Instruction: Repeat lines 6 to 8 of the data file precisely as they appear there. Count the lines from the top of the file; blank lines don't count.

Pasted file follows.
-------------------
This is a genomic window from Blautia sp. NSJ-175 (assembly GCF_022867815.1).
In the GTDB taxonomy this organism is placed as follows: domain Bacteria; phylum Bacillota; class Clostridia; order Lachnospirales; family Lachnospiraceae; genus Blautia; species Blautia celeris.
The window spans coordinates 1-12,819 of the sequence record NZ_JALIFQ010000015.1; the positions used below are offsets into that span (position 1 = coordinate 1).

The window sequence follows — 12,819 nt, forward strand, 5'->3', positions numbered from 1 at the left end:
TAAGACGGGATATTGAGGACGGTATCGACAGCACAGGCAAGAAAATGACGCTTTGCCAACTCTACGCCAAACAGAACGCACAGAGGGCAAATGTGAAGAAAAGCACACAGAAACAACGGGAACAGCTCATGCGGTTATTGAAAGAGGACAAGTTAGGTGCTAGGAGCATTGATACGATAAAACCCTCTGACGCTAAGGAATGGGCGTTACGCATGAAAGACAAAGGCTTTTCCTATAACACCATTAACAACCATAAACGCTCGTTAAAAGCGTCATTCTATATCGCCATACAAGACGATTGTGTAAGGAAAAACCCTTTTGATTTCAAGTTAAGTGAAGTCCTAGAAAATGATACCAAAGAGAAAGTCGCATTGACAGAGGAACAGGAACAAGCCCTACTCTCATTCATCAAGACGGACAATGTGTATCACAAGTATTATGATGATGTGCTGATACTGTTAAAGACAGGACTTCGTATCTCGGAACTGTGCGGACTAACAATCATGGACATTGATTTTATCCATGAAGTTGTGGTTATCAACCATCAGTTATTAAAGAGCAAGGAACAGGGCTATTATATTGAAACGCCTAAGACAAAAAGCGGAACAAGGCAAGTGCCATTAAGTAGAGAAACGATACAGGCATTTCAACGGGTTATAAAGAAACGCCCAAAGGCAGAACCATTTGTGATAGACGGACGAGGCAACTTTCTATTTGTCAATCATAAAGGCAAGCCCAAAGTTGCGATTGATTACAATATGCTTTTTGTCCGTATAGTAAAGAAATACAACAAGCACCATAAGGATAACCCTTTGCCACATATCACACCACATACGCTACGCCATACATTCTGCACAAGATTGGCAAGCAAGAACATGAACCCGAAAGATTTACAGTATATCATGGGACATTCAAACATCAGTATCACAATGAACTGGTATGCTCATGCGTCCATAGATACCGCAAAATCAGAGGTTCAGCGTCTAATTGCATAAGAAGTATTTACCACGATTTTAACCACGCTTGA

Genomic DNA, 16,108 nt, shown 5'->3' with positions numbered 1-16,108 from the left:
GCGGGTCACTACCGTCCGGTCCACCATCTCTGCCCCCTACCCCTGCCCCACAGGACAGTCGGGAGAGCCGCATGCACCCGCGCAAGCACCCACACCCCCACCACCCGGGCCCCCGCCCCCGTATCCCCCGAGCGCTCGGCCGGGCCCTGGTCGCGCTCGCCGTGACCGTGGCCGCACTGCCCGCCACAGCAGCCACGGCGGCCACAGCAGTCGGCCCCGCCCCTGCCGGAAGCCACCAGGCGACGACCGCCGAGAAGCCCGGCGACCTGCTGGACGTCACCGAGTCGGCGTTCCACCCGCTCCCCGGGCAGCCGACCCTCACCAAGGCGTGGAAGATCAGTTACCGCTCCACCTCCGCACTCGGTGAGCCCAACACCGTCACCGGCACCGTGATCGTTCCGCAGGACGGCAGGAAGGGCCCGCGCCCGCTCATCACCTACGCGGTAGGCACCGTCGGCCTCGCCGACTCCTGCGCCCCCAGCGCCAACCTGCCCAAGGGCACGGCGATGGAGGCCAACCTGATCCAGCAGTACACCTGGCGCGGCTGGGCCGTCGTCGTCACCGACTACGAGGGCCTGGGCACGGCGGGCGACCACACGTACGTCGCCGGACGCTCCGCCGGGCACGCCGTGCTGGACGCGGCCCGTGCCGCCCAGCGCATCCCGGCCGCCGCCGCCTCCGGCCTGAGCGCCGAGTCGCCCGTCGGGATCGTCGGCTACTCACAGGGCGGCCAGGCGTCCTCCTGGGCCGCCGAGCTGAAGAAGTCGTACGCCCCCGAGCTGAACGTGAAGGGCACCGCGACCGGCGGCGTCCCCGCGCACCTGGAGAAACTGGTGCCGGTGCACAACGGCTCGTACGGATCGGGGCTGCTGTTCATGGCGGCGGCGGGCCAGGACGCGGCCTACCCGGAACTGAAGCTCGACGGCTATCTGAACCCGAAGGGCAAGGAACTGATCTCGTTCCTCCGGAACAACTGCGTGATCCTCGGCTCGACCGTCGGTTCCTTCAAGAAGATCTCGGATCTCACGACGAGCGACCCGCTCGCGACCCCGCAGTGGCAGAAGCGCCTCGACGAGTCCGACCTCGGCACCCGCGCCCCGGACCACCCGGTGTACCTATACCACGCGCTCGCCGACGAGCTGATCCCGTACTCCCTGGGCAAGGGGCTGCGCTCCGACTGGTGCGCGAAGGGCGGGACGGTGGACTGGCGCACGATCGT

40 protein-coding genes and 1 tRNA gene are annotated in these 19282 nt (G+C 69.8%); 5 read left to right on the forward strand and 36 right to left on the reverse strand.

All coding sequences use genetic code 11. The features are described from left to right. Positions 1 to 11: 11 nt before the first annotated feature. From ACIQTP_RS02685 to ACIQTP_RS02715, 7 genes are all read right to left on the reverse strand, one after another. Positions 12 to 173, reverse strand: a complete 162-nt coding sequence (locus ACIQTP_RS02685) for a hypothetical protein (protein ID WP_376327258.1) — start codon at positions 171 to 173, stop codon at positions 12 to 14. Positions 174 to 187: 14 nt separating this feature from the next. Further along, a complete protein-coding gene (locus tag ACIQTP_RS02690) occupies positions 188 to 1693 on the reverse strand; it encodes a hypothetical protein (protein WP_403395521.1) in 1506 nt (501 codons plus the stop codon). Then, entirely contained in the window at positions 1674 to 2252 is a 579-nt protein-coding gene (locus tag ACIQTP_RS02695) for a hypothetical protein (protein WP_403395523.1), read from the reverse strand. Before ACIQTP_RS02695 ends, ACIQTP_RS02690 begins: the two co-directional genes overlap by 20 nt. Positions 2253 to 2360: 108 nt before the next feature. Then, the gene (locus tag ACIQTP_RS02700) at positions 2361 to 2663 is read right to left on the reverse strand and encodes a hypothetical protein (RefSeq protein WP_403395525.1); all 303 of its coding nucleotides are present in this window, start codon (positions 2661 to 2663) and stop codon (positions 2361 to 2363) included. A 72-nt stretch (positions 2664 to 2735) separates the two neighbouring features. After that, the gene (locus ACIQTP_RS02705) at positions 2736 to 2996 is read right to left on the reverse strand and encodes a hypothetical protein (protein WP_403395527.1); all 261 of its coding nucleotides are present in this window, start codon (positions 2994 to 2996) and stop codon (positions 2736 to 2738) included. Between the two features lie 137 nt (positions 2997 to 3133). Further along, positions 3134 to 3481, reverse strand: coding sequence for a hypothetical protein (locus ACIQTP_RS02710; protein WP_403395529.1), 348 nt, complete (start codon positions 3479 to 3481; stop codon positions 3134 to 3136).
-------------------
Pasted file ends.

Genomic DNA, 16,108 nt, shown 5'->3' with positions numbered 1-16,108 from the left:
GCGGGTCACTACCGTCCGGTCCACCATCTCTGCCCCCTACCCCTGCCCCACAGGACAGTCGGGAGAGCCGCATGCACCCGCGCAAGCACCCACACCCCCACCACCCGGGCCCCCGCCCCCGTATCCCCCGAGCGCTCGGCCGGGCCCTGGTCGCGCTCGCCGTGACCGTGGCCGCACTGCCCGCCACAGCAGCCACGGCGGCCACAGCAGTCGGCCCCGCCCCTGCCGGAAGCCACCAGGCGACGACCGCCGAGAAGCCCGGCGACCTGCTGGACGTCACCGAGTCGGCGTTCCACCCGCTCCCCGGGCAGCCGACCCTCACCAAGGCGTGGAAGATCAGTTACCGCTCCACCTCCGCACTCGGTGAGCCCAACACCGTCACCGGCACCGTGATCGTTCCGCAGGACGGCAGGAAGGGCCCGCGCCCGCTCATCACCTACGCGGTAGGCACCGTCGGCCTCGCCGACTCCTGCGCCCCCAGCGCCAACCTGCCCAAGGGCACGGCGATGGAGGCCAACCTGATCCAGCAGTACACCTGGCGCGGCTGGGCCGTCGTCGTCACCGACTACGAGGGCCTGGGCACGGCGGGCGACCACACGTACGTCGCCGGACGCTCCGCCGGGCACGCCGTGCTGGACGCGGCCCGTGCCGCCCAGCGCATCCCGGCCGCCGCCGCCTCCGGCCTGAGCGCCGAGTCGCCCGTCGGGATCGTCGGCTACTCACAGGGCGGCCAGGCGTCCTCCTGGGCCGCCGAGCTGAAGAAGTCGTACGCCCCCGAGCTGAACGTGAAGGGCACCGCGACCGGCGGCGTCCCCGCGCACCTGGAGAAACTGGTGCCGGTGCACAACGGCTCGTACGGATCGGGGCTGCTGTTCATGGCGGCGGCGGGCCAGGACGCGGCCTACCCGGAACTGAAGCTCGACGGCTATCTGAACCCGAAGGGCAAGGAACTGATCTCGTTCCTCCGGAACAACTGCGTGATCCTCGGCTCGACCGTCGGTTCCTTCAAGAAGATCTCGGATCTCACGACGAGCGACCCGCTCGCGACCCCGCAGTGGCAGAAGCGCCTCGACGAGTCCGACCTCGGCACCCGCGCCCCGGACCACCCGGTGTACCTATACCACGCGCTCGCCGACGAGCTGATCCCGTACTCCCTGGGCAAGGGGCTGCGCTCCGACTGGTGCGCGAAGGGCGGGACGGTGGACTGGCGCACGATCGT

40 protein-coding genes and 1 tRNA gene are annotated in these 19282 nt (G+C 69.8%); 5 read left to right on the forward strand and 36 right to left on the reverse strand.